Lesson #10 - Getting yourself in motion
A WebKEW reader, age 23, wrote me a letter this week to say, approximately, "I have book ideas and I am having trouble getting started. I have business ideas, but they need money to get started or they seem too big for me to start with. What can I do to get moving?" It was a very good letter actually, so I wrote back and asked him to call me.
If you have read How to make a million dollars, you know that "getting in motion" is one of the most important keys to success. If you simply think about making a million dollars, nothing will happen. You have to actually do something.
We talked on the phone for about 15 minutes. During the first five minutes we talked about where he is at. Then we talked about several simple, concrete things he can do to get moving. Here are some of the things I suggested:
- As far as the book writing goes, I understand that writing a book can be hard. The problem with writing a book is that you have to write the whole, entire book before you can publish it. It is a year or more of work before you see any results. And there is no guarantee (unless you are someone like J.K. Rowling or Tom Clancy) that anyone will read your book once it is published.
My suggestion: Start writing your book on the web. There are several benefits to doing it this way. First, it is easier. Saying to yourself, "I am going to write a little bit each day or each week" is somehow easier that saying, "I am going to spend a year writing an entire book." Second, you get instant gratification -- what you write is up on the web immediately. Third, you get feedback. You can look at your web statistics and see if anyone cares, and people will write comments or send you email. In that way, you find out what people think. Fourth, you can make adjustments based on the stats and feedback. If there is something people seem to find really interesting, you can focus on it.
What is WebKEW? It is a book that I am writing on the web. I work on it a little bit each day or each week. See The introduction to WebKEW for details.
The knee-jerk reaction to this suggestion by some people is, "but... if I put it on the web then who will read my book?" That is backwards thinking. It is far easier to publish a book if you already have an established audience. See the YarnHarlot case study for an example.
- Find someone to talk to. I suggested that he look for a mentor. In his case, I suggested that he look for someone who has accomplished what he hopes to accomplish or is moving down the path, and ask that person to be his mentor.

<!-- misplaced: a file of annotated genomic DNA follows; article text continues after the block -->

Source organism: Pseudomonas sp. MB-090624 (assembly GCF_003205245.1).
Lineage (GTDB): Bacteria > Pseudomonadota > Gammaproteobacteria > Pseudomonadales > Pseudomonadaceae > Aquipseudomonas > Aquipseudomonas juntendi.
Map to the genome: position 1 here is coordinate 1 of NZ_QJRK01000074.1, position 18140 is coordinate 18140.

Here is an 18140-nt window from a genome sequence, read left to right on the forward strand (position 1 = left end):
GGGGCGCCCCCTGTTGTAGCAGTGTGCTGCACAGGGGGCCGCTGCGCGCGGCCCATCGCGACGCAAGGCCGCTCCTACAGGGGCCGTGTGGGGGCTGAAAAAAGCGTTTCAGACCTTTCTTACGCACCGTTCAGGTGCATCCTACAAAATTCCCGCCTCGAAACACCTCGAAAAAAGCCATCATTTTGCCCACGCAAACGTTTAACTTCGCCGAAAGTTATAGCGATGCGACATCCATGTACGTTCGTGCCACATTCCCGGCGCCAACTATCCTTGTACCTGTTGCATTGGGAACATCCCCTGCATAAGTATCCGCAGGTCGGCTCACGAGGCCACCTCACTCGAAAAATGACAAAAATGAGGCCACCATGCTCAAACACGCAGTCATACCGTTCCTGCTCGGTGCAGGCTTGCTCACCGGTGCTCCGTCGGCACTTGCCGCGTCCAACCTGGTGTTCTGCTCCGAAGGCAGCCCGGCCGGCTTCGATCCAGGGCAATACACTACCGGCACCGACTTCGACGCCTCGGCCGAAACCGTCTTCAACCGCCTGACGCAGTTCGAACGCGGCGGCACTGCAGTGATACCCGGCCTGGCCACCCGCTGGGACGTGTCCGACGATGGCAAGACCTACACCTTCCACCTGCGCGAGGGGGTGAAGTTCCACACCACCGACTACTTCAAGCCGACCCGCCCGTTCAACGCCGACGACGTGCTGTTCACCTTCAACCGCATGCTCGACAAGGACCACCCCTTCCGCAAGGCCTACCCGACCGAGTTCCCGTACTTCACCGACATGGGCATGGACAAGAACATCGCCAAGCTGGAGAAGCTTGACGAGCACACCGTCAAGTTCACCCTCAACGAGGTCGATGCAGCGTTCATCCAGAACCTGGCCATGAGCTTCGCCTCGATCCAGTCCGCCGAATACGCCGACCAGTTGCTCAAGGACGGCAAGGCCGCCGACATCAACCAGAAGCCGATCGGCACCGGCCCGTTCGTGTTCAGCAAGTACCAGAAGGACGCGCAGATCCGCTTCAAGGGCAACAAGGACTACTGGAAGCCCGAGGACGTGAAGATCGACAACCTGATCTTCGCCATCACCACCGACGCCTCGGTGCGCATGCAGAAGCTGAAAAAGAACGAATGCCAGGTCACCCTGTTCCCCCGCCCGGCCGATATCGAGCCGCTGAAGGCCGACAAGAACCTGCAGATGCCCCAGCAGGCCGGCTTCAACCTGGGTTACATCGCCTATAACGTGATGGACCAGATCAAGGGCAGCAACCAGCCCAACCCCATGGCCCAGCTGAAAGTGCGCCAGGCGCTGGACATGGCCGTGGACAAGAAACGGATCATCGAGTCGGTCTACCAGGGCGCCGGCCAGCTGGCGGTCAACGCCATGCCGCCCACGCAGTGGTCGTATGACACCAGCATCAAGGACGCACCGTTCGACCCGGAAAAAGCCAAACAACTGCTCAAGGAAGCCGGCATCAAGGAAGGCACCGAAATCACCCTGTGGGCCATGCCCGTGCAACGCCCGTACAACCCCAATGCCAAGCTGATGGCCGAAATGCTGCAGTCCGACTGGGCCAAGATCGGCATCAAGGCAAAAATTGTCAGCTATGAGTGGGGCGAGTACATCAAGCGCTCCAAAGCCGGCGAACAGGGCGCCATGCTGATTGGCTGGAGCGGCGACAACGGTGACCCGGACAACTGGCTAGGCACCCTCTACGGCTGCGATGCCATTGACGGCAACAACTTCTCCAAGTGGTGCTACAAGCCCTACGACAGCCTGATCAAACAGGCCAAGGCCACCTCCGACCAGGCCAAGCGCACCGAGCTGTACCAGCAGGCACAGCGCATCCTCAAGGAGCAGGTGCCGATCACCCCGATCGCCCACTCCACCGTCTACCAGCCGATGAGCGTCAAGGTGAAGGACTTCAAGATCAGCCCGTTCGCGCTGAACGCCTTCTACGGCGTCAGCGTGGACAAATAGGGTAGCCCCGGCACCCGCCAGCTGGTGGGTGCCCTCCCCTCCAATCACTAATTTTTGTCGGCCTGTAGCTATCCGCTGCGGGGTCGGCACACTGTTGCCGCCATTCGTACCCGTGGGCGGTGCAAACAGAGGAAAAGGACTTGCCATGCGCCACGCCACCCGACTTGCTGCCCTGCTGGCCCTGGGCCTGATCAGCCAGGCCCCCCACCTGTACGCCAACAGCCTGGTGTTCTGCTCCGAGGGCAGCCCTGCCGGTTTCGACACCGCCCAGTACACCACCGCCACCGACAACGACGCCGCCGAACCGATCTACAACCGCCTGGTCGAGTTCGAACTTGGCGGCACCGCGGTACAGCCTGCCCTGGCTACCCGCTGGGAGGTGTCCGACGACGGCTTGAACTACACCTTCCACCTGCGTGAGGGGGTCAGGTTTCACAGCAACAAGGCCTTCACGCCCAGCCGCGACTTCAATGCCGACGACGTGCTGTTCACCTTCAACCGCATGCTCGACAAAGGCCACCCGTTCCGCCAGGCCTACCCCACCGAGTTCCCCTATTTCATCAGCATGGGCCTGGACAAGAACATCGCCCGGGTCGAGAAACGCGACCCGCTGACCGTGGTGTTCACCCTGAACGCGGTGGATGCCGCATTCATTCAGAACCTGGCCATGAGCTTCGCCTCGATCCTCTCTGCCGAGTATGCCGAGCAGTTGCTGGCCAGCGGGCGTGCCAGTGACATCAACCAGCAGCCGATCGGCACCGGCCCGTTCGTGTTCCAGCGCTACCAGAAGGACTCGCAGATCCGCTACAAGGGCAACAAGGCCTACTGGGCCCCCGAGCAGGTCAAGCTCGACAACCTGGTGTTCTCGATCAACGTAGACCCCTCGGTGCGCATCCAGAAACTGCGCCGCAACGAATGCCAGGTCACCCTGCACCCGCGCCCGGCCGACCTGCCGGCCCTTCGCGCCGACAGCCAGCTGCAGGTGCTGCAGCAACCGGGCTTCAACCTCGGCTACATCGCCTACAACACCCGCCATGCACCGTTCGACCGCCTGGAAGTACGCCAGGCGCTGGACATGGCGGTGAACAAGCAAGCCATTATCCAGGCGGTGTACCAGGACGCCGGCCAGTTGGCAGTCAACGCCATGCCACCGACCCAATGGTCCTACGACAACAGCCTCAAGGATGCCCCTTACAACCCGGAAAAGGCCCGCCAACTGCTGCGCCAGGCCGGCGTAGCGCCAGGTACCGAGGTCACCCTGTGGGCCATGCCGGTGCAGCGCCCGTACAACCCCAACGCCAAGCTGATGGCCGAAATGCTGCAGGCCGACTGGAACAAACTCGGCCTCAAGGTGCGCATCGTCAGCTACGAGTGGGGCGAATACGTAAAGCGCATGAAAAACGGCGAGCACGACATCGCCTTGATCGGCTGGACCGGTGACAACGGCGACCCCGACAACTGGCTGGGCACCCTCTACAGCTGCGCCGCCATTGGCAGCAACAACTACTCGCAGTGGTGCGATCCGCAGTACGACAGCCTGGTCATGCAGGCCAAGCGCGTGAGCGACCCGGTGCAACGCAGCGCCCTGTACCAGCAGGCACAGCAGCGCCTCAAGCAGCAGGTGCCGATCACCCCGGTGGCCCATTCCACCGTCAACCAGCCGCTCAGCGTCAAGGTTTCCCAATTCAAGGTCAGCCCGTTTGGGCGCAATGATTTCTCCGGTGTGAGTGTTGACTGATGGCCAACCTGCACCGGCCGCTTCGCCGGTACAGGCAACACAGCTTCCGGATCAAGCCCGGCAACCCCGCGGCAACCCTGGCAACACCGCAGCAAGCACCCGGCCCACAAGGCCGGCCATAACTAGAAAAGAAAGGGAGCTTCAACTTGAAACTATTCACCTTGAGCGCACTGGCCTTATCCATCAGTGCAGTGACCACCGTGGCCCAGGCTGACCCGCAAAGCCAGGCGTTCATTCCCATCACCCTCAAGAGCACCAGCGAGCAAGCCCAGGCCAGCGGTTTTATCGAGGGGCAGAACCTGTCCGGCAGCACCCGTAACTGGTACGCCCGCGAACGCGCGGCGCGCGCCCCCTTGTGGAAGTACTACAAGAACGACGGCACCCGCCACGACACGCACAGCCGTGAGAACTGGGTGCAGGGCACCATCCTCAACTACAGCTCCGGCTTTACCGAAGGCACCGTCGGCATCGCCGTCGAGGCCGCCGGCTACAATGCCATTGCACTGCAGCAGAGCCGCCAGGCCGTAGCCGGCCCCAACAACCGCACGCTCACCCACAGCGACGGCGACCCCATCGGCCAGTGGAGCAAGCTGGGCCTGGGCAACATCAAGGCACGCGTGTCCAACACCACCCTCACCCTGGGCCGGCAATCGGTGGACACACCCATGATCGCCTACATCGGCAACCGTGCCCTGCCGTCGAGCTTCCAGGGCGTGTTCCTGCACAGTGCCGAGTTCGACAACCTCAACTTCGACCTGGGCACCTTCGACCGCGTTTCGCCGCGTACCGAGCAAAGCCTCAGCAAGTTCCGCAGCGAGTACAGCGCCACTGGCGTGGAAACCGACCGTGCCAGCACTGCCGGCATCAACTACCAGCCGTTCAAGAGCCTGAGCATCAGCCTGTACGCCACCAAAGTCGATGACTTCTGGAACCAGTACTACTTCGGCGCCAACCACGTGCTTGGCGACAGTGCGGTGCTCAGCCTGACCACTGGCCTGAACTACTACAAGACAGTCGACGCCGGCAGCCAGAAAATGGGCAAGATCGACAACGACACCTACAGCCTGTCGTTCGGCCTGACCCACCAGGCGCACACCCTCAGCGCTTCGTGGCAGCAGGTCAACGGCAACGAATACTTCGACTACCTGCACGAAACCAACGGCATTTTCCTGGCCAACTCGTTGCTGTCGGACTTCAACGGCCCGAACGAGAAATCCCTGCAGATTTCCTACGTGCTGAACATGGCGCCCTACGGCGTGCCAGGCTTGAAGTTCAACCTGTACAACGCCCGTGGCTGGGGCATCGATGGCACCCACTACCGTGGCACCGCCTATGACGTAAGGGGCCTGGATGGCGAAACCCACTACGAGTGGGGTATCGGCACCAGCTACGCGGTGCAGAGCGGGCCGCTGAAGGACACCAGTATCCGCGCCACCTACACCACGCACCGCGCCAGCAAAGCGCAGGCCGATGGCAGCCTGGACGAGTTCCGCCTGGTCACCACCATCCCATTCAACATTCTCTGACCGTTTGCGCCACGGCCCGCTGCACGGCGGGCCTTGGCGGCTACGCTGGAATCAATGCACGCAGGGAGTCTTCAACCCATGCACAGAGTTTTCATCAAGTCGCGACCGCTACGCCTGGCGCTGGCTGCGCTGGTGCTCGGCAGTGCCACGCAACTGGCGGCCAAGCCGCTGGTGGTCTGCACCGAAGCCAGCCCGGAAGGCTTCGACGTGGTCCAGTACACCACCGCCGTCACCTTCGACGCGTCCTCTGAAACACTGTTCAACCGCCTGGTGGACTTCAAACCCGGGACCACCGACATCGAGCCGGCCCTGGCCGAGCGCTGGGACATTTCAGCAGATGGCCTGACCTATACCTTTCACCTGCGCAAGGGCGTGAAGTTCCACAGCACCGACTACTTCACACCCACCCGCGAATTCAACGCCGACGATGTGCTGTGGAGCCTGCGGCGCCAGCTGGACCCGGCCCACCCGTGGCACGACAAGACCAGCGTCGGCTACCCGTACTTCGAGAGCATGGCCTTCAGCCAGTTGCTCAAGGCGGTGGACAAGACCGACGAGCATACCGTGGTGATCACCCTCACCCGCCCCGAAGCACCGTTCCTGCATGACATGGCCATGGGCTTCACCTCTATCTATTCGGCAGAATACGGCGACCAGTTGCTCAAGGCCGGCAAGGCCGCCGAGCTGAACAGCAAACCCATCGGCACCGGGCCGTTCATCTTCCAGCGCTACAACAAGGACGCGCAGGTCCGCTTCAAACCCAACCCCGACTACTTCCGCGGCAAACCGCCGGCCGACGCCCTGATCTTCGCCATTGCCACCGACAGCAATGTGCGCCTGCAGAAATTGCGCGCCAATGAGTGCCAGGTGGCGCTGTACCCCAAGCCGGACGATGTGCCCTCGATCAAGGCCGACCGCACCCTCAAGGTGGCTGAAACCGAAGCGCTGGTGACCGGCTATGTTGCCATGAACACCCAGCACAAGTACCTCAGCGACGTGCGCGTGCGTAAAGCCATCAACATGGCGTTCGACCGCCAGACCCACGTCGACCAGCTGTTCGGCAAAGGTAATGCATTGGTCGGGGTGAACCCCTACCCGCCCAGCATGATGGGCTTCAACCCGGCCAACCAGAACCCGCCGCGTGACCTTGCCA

How do you ask? You simply ask. You write the person a letter or call the person and you tell the person what you are trying to accomplish. You ask if you can take him/her to lunch (or schedule a call) to learn more about what he/she has accomplished. What you are asking for, initially, is 30 minutes to an hour of the person's time to ask questions.
What is the person going to say? The person will say, "yes" or, "no". If the person says, "no", you look for someone else. If the person says "yes", you create a list of questions and you ask them. The book Never Eat Alone can be very helpful if you follow this path.
After you have lunch, and if it goes well, you ask if you could do it again sometime. The person will say, "yes" or, "no". If you have three or four lunches and they go well, you ask the person if he/she would consider being your "mentor." Or you never ask -- you simply continue getting together every so often. In that case, the person is your de facto mentor.
- As an alternative to finding a mentor, try to find two or three people who are trying to accomplish the same kind of thing you are trying to accomplish. Agree to have lunch or get together once every week to share ideas, compare notes, talk about progress, etc. You will be amazed at what a little peer pressure can do!
- Look in your area and see if there is an "entrepreneurial organization." In my area this organization is called the CED. There you will find a couple hundred like-minded people that you can talk to. An organization like this often also has classes, a helpful staff, etc. (if you find no such organization, consider starting one yourself).
- Take a business-plan-writing class. In a class like this you will be in a room with 10 to 20 other people who are trying to write business plans. While taking the class, you normally write a business plan, and both the instructor and class members will critique it. The "entrepreneurial organization" in your area will normally offer classes like these, but if not try calling the business school at a local college or talking to the chamber of commerce.